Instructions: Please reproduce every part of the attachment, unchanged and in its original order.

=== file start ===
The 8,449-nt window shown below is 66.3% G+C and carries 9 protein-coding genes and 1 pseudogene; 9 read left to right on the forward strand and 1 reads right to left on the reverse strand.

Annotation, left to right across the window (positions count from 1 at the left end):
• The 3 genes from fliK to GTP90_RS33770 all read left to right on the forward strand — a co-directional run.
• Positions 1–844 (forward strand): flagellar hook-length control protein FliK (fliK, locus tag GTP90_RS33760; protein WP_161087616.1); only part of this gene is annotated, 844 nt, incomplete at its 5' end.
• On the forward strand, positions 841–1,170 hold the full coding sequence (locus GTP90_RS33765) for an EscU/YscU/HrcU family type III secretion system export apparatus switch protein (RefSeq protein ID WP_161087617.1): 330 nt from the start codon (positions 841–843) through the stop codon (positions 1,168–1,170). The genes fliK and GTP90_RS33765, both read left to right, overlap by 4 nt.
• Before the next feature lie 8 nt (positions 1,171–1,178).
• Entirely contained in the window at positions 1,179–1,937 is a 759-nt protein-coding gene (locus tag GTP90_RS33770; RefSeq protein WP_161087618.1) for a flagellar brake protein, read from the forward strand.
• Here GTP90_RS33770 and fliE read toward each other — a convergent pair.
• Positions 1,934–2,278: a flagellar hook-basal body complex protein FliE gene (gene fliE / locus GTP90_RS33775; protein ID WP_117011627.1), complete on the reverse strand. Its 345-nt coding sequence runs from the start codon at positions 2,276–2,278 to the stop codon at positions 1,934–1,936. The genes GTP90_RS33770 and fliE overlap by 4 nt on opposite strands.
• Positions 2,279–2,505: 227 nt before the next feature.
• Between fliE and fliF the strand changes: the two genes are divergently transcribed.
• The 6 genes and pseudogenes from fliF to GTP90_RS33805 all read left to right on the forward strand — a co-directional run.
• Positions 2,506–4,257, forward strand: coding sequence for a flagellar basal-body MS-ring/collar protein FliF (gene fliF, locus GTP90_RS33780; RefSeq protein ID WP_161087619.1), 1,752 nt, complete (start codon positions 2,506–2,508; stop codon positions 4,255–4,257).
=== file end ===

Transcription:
The 8,449-nt window shown below is 66.3% G+C and carries 9 protein-coding genes and 1 pseudogene; 9 read left to right on the forward strand and 1 reads right to left on the reverse strand.

Annotation, left to right across the window (positions count from 1 at the left end):
• The 3 genes from fliK to GTP90_RS33770 all read left to right on the forward strand — a co-directional run.
• Positions 1–844 (forward strand): flagellar hook-length control protein FliK (fliK, locus tag GTP90_RS33760; protein WP_161087616.1); only part of this gene is annotated, 844 nt, incomplete at its 5' end.
• On the forward strand, positions 841–1,170 hold the full coding sequence (locus GTP90_RS33765) for an EscU/YscU/HrcU family type III secretion system export apparatus switch protein (RefSeq protein ID WP_161087617.1): 330 nt from the start codon (positions 841–843) through the stop codon (positions 1,168–1,170). The genes fliK and GTP90_RS33765, both read left to right, overlap by 4 nt.
• Before the next feature lie 8 nt (positions 1,171–1,178).
• Entirely contained in the window at positions 1,179–1,937 is a 759-nt protein-coding gene (locus tag GTP90_RS33770; RefSeq protein WP_161087618.1) for a flagellar brake protein, read from the forward strand.
• Here GTP90_RS33770 and fliE read toward each other — a convergent pair.
• Positions 1,934–2,278: a flagellar hook-basal body complex protein FliE gene (gene fliE / locus GTP90_RS33775; protein ID WP_117011627.1), complete on the reverse strand. Its 345-nt coding sequence runs from the start codon at positions 2,276–2,278 to the stop codon at positions 1,934–1,936. The genes GTP90_RS33770 and fliE overlap by 4 nt on opposite strands.
• Positions 2,279–2,505: 227 nt before the next feature.
• Between fliE and fliF the strand changes: the two genes are divergently transcribed.
• The 6 genes and pseudogenes from fliF to GTP90_RS33805 all read left to right on the forward strand — a co-directional run.
• Positions 2,506–4,257, forward strand: coding sequence for a flagellar basal-body MS-ring/collar protein FliF (gene fliF, locus GTP90_RS33780; RefSeq protein ID WP_161087619.1), 1,752 nt, complete (start codon positions 2,506–2,508; stop codon positions 4,255–4,257).